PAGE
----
Saturday will mark the 11th anniversary of what many consider the greatest upset in college football history.
Scott Satterfield was an assistant coach at Appalachian State at the time and was on the sideline the day the Mountaineers shocked the nation — and Michigan in particular — by beating the Wolverines 34-32 before 109,000 hostile fans.
Memories of that historic victory are being rekindled this week as Satterfield, now the head coach, takes his team to Penn State to begin a new season against another of the sport’s traditional blue bloods.
It would certainly be an upset if App State goes into Happy Valley and knocks off a team ranked No. 10 in the preseason Associated Press poll. But as Satterfield is quick to point out, that’s about the only thing such a victory would have in common with that memorable game against the Wolverines.
“That was 11 years ago. It was a different team, different staff, different everything,” Satterfield said Monday. “So it just proves that underdogs can go in and win a game.”
That’s good news for the Mountaineers, considering that Penn State is favored by 24 points on Saturday. Unlike the 2007 team, though, this year’s Mountaineers will head into the game with more than just a wing and a prayer.
Instead of being an FCS program moving up in competition to earn a nice payday, albeit one on its way to a third straight subdivision championship, App State is now an established FBS team coming off three consecutive bowl victories and favored to win its division in the Sun Belt Conference this year.
The one thing that hasn’t changed is the approach the Mountaineers will take when they run into that hostile environment Saturday. They’re not going to Happy Valley for the payday. They’re going there to win.
“We do have a bit of a challenge ahead of us this week, playing Penn State up on the road at their place, a hostile environment and (we’re) just really excited about going into that,” said Satterfield, who admitted that the only time he mentions the Michigan game is during the offseason when he’s on the recruiting trail.
“Coach (James) Franklin and his staff and their players have done a great job. They have some really good players, they’re scheme-coached well. A lot of things you look for in a top-10 program, they have that. So it’s a big challenge, but we’re looking forward to it, and our guys are eager to show the hard work they put into the offseason and showing what they got.”
App State returns 21 players that started at least one game while helping their team to the Sun Belt title in 2017. Only 12 of them are seniors, leaving a potential leadership void.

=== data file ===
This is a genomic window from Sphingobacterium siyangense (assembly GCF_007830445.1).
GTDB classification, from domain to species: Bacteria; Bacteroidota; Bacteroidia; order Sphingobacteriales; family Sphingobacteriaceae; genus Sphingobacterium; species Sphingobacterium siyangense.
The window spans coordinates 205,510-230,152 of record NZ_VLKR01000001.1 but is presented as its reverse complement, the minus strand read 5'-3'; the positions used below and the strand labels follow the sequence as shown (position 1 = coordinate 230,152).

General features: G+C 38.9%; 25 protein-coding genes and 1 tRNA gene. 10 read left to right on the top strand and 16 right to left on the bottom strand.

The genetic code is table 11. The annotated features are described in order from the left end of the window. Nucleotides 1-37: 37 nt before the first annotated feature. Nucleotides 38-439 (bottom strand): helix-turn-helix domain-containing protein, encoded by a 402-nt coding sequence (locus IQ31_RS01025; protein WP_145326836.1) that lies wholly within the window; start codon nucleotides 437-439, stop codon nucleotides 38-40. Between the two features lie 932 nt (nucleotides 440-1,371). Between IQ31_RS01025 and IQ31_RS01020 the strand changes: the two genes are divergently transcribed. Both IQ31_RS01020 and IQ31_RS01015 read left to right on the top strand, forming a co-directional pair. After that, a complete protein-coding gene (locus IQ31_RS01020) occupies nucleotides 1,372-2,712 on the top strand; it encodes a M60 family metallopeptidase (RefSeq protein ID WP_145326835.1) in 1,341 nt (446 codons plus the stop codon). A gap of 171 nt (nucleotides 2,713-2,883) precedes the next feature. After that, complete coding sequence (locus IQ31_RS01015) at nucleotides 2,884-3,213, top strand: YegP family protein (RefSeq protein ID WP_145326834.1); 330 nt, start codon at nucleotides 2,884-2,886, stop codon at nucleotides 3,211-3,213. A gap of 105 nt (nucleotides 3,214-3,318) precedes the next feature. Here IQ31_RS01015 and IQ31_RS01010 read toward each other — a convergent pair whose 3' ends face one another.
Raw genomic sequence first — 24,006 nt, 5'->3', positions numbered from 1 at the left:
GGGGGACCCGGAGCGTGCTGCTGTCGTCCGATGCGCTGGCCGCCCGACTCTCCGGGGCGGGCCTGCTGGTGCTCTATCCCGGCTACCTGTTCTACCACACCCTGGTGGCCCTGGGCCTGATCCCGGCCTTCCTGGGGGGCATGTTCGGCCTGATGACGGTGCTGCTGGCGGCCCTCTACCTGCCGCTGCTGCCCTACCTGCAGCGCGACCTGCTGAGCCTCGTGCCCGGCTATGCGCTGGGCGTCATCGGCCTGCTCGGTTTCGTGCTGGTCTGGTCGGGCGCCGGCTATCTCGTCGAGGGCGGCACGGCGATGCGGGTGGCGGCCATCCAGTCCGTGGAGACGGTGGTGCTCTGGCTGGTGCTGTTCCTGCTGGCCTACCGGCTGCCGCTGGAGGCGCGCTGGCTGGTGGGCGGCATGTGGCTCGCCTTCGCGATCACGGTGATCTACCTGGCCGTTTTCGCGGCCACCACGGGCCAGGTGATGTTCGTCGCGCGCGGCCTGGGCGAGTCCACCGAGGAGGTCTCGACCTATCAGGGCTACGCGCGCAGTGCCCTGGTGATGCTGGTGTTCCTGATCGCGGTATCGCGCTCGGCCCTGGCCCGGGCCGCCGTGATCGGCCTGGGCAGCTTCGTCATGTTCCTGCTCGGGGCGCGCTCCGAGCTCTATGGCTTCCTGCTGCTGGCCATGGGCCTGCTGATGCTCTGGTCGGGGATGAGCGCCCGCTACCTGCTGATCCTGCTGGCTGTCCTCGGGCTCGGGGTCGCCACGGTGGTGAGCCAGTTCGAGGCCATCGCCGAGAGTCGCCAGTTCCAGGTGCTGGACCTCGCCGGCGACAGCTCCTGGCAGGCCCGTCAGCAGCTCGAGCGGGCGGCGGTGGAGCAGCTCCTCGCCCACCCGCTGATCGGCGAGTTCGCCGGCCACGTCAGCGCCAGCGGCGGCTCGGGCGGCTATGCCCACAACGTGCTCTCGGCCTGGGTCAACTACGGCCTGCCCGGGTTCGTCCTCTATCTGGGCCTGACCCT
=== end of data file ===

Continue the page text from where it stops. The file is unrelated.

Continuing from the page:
Compounding the situation is the fact the Mountaineers will need to find a replacement for the record-setting quarterback that helped make their transition from FCS to FBS so successful.
Strong-armed sophomore Zac Thomas has emerged as the heir apparent to three-year starter Taylor Lamb, who started 49 games and threw 90 touchdown passes in his career. Although last year’s leading receiver Ike Harris has also graduated, Thomas should still have plenty of available targets, led by sophomore Thomas Hennigan (45 catches, seven touchdowns last season) and Kansas State transfer Corey Sutton.
The Mountaineers should also have a solid ground game with the return of 1,000-yard rusher Jalin Moore.
Defensively, App State will have a new coordinator in former secondary coach Bryan Brown — who takes over after former co-coordinators Nate Woody and Scot Sloan both left for other opportunities — but plenty of familiar faces on the field.
Among them are preseason Sun Belt Player of the Year Clifton Duck and fellow cornerback Tae Hayes, a pair that combined for 10 interceptions and 18 pass breakups last season. Up front, defensive tackle MyQuon Stout was a key figure in the Mountaineers’ four-game winning streak that culminated in a 34-0 shutout of Toledo in the Dollar General Bowl.
Despite all that returning talent and the preparation put in during preseason camp, Satterfield said there’s an element of the unknown at the start of every new year.
Regardless of who the first opponent might be.
“I think there are some questions that have to be answered whenever you do play that first game,” he said. “You’re trying to find out your strengths, your weaknesses, what you do well and that’s what you want to do.
“It’s the same thing with personnel. You have a pretty good idea about a bunch of your personnel, but there are a couple guys that you don’t really know what they’re going to do until they go out there and play in that first game.”